Japan’s Shift to Renewable Energy Loses Power


The drive toward ambitious targets for the use of renewable fuels has been slowed by resistance from utilities and concerns about the costs of renewable-energy projects at a time of cheap fossil-fuel imports, as well as the projects’ safety and environmental impact.

Many reassurances later, developers plan to dig the first exploratory well this fall for a possible geothermal plant near Mount Bandai in Fukushima, about 130 miles north of Tokyo. Even if the results are promising, it would take about 10 years for a plant to start operating on the site.

Before the Fukushima accident, resource-poor Japan depended on nuclear plants for about 30% of its power. Now, with nearly all of the 50-odd nuclear plants in the country still shut down in the wake of the accident, the country gets 1% of its energy from nuclear power. Cheap coal and natural gas, nearly all imported, have filled the void, together comprising more than 75% of Japan’s energy needs in the year ended in March, compared with 54% before the accident.

Fierce opposition to reopening nuclear plants and growing reliance on foreign energy sources would suggest a huge opening for renewables. Yet renewables made up just 14% of energy production in the year ended in March, up from 10% before Fukushima. That has advocates worried that the government’s goal of having renewables provide 22% to 24% of Japan’s energy needs by 2030 is slipping out of reach.

Decades of development have built up Japan’s hydroelectric-power capacity, but there are few potential sites left for large-scale plants. Biomass plants struggle with low efficiency in transforming fuel into power. Sea wave and tidal power, which would seem like a natural energy source for the island nation, has been held back by the projected price tag and concerns about potential environmental damage.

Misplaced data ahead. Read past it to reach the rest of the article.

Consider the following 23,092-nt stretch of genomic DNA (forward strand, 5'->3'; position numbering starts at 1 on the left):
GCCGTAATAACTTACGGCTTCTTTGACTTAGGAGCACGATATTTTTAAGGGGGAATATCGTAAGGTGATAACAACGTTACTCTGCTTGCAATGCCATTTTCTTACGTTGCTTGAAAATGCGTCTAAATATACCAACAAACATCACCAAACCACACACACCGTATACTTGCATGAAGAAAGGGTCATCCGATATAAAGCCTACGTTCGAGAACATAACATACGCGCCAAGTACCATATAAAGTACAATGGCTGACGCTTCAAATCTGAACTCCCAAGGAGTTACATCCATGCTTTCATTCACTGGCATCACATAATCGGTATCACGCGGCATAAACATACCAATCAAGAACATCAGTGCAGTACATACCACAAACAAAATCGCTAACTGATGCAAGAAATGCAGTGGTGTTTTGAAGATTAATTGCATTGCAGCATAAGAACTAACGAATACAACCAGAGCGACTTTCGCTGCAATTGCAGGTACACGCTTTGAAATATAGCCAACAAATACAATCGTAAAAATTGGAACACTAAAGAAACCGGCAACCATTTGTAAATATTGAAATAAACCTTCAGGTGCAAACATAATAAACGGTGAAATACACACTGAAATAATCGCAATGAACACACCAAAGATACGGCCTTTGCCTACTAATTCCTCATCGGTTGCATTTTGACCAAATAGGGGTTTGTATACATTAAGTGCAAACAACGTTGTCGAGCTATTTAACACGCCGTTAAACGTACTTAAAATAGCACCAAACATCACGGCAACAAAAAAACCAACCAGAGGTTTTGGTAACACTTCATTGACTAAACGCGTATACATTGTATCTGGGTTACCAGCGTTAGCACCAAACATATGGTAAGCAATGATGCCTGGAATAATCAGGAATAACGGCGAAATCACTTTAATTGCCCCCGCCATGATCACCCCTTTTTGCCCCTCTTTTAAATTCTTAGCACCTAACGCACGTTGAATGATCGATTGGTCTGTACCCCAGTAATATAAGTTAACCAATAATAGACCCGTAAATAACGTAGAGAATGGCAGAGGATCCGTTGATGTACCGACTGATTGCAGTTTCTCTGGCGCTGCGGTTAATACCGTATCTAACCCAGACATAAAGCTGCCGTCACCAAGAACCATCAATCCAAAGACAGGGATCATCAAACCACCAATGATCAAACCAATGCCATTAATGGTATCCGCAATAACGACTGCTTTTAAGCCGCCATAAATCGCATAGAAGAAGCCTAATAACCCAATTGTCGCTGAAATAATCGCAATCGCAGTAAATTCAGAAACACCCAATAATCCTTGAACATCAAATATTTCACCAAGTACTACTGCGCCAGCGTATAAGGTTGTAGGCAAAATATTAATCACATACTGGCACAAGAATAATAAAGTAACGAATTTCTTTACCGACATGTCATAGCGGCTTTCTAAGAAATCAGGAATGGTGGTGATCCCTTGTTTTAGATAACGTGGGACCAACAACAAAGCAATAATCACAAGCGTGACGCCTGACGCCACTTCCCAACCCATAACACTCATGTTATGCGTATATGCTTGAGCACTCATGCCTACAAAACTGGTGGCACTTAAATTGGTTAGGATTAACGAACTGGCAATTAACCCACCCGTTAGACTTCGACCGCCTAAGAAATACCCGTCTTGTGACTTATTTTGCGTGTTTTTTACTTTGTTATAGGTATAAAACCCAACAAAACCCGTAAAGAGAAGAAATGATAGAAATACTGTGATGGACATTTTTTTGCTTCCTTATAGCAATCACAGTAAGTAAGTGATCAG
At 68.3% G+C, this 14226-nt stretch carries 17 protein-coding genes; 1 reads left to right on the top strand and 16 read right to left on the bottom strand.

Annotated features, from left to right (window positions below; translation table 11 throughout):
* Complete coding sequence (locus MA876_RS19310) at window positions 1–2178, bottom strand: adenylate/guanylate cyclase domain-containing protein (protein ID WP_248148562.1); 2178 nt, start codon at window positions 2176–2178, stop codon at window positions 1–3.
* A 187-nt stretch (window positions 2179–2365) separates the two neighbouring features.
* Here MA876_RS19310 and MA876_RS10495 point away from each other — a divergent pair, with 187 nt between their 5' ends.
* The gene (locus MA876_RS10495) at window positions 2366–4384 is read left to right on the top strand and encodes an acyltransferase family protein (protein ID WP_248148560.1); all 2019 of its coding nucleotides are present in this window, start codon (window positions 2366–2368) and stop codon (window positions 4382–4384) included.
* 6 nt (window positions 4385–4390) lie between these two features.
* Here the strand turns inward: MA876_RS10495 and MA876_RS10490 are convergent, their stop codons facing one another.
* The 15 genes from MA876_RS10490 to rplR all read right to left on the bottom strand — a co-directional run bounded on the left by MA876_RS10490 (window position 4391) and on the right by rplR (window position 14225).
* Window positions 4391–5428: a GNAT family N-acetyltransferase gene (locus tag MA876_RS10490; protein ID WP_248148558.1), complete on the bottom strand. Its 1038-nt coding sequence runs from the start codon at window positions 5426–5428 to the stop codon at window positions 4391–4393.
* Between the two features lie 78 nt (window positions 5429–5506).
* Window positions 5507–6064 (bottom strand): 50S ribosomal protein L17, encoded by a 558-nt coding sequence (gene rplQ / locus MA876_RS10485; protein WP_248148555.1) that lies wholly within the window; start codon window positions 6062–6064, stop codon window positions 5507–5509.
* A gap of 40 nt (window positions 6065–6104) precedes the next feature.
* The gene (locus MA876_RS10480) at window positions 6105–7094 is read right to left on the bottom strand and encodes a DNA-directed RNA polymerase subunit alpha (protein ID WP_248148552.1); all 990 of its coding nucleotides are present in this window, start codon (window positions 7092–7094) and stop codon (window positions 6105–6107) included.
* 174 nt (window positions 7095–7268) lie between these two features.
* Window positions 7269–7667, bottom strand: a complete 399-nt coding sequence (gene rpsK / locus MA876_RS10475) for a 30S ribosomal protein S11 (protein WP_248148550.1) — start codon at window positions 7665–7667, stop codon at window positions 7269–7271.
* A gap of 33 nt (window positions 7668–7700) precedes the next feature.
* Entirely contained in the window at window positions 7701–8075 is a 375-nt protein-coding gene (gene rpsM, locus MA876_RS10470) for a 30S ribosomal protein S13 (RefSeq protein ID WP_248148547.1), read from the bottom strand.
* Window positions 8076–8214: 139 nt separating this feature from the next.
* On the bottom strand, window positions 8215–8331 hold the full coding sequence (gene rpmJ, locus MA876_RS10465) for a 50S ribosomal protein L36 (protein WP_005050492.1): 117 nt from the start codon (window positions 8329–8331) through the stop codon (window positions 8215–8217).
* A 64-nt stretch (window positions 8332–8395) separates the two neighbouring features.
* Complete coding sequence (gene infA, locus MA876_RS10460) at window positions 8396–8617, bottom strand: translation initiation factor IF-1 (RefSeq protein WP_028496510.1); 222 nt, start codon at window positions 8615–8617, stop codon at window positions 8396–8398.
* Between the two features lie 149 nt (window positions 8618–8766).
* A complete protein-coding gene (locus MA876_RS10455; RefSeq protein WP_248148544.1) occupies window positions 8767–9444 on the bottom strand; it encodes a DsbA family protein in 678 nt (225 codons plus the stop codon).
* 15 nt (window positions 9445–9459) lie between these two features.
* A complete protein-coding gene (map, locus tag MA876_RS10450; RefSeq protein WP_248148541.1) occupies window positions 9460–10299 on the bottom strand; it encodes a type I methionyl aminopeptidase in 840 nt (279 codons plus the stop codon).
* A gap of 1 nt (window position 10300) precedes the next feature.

Meanwhile, deregulation of the power market has driven utilities to seek low-cost fuels as they fight for customers in a country where electricity demand is projected to stay flat through 2020. Japanese companies now plan to increase the number of coal-burning power stations in the country by almost 50% in the next 12 years, even as the U.S. and Europe shun the emissions-heavy fuel.

Now, the government is offering financial support for exploratory drilling and opening up more land in national parks for surveys. Those changes have set in motion 14 new large-scale projects. But it’s too soon to know how many of those, if any, will result in power plants or whether the country will be able to reach the government’s target of roughly tripling Japan’s geothermal generating capacity by 2030.


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